"We are very concerned that the Transatlantic Trade and Investment Partnership (TTIP) will lead to a general lowering of standards across the economy of a whole and will be actively detrimental to the economic-social model that I think the Scottish Government is trying to create in Scotland," Stephen Boyd told a meeting of the Scottish Parliament's European and External Relations Committee.
"We need to be clear that [TTIP] is not about removing what we would traditionally describe as barriers to trade, it is about imposing a common regulatory structure that will be policed by an international mechanism that would not be passed by the normal democratic processes in each country. I think that is really crucial to understand," Boyd added.
In September, UK Minister for Trade and Investment Lord Livingston implied that critics of TTIP were anti-American in their objections to the deal.
"I don't know whether there is a concern about America, but our job is to put the facts on the table and show that this is a good news story," Livingston said.
But Boyd, whose organization represents Scotland's trade unions, told Members of the Scottish Parliament (MSPs) that the STUC's objections were based on evidence and economic modelling.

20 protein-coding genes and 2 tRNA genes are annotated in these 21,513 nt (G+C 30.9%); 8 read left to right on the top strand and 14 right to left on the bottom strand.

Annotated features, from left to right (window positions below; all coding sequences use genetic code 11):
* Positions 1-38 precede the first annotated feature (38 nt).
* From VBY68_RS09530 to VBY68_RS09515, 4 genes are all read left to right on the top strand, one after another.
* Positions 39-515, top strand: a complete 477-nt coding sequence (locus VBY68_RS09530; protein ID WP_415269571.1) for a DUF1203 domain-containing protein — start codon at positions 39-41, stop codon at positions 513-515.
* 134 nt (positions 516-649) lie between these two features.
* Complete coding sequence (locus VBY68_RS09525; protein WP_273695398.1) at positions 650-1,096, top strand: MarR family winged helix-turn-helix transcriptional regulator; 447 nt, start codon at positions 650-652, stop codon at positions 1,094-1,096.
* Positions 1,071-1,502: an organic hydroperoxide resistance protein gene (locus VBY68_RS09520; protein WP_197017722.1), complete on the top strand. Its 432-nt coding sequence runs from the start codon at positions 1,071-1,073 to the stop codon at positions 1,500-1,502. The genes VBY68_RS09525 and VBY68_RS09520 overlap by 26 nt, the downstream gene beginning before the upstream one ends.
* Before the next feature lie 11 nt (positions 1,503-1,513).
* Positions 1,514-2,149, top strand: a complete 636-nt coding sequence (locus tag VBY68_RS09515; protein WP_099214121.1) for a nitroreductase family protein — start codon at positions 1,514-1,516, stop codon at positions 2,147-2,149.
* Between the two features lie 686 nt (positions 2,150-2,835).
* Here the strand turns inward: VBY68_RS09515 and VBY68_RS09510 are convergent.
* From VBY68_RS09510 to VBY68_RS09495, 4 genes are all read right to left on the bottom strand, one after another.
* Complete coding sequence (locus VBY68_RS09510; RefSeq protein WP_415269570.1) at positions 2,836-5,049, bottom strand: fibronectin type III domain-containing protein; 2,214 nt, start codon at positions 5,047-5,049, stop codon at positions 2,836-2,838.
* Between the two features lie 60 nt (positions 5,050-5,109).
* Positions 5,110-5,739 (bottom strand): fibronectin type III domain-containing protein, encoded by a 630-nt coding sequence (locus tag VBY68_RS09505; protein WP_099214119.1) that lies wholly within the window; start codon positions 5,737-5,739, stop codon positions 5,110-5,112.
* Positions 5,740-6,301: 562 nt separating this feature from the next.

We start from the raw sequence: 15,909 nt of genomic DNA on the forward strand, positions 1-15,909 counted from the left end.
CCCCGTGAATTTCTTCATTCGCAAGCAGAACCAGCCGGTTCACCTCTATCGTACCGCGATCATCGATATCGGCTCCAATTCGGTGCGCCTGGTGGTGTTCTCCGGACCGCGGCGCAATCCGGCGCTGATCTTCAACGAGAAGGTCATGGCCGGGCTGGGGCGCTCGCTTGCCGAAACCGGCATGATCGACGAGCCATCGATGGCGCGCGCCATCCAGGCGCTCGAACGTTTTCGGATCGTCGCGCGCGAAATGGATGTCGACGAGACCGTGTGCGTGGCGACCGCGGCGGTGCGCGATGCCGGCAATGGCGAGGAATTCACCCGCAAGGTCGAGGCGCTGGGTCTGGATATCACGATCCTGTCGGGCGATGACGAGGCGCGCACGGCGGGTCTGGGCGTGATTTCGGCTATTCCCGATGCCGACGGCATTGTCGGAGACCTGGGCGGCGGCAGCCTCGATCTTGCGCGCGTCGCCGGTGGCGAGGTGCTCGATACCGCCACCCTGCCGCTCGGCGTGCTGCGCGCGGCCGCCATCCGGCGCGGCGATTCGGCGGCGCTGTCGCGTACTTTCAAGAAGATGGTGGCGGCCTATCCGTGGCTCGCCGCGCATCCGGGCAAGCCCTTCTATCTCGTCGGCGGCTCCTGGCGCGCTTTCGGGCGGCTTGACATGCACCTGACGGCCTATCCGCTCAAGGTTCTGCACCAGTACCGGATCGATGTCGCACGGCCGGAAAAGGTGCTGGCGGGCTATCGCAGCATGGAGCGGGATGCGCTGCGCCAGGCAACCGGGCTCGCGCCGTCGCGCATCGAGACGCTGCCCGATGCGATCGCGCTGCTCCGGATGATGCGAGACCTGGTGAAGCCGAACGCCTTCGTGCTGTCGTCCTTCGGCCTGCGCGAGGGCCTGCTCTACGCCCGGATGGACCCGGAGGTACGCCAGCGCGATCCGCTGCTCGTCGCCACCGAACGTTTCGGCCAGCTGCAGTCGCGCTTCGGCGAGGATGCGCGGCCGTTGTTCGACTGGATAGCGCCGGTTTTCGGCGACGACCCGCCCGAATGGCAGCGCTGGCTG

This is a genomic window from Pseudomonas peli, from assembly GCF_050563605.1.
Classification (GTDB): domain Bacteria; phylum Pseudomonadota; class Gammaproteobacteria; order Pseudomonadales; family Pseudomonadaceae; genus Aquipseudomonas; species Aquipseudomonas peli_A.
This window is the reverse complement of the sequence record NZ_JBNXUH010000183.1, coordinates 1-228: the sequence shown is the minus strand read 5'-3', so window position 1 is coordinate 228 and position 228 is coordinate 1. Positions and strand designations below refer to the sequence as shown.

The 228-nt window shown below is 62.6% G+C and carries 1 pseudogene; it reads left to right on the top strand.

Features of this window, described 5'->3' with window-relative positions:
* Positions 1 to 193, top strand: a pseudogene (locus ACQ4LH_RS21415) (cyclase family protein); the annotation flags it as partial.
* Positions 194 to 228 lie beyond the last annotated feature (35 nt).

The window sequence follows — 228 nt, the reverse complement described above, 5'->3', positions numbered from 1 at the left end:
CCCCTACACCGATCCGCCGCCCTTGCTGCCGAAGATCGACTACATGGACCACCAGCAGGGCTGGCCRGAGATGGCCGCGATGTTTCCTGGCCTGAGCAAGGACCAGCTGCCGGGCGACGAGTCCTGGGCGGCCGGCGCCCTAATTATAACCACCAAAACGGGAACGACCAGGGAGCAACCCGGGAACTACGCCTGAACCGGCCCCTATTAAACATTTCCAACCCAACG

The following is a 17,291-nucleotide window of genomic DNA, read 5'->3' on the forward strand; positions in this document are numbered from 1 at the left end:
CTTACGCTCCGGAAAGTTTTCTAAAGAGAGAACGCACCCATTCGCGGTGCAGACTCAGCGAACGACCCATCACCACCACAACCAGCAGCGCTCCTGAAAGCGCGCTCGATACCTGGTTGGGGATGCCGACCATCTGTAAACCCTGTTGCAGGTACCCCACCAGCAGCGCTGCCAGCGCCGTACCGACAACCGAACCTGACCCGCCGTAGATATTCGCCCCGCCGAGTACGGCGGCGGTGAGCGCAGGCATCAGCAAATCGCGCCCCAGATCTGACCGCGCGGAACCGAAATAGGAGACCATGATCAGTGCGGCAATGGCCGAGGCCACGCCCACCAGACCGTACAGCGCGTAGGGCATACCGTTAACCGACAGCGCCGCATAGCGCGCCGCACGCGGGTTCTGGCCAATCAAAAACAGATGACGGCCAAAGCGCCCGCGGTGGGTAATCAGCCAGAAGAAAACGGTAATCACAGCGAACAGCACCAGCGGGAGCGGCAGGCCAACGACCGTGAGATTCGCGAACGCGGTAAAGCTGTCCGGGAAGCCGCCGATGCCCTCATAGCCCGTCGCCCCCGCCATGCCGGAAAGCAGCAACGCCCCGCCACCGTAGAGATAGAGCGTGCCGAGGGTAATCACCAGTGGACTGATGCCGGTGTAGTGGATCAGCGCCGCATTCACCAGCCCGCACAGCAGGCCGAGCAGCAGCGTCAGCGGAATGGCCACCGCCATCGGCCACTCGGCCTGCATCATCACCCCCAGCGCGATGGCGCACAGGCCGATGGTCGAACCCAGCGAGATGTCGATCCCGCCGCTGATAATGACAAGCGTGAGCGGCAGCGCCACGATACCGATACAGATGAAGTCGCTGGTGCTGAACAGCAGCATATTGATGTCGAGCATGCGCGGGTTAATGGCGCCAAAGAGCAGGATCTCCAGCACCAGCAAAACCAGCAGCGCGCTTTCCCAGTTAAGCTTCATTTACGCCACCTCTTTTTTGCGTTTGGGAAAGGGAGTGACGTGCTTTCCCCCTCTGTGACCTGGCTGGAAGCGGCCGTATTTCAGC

"Even some of the models that have been used to promote the economic benefits have actually been quite clear in saying there will be job losses as a result of this," Boyd told MSPs.
He noted that people who were displaced would be very unlikely to find jobs that paid similar rates or employed them at a similar skill level.
He concluded that there were bound to be big distributional impacts and it was important to realize how big of an impact trade agreements had on the country.
The TTIP envisages opening both EU and US markets for services, investment and public procurement. The agreement is said to be able to create a market for 800 million consumers in both regions. According to the European Commission's website, the deal could create hundreds of thousands of jobs, with the EU economy expecting a boost of 120 billion euros (some $150 billion) a year.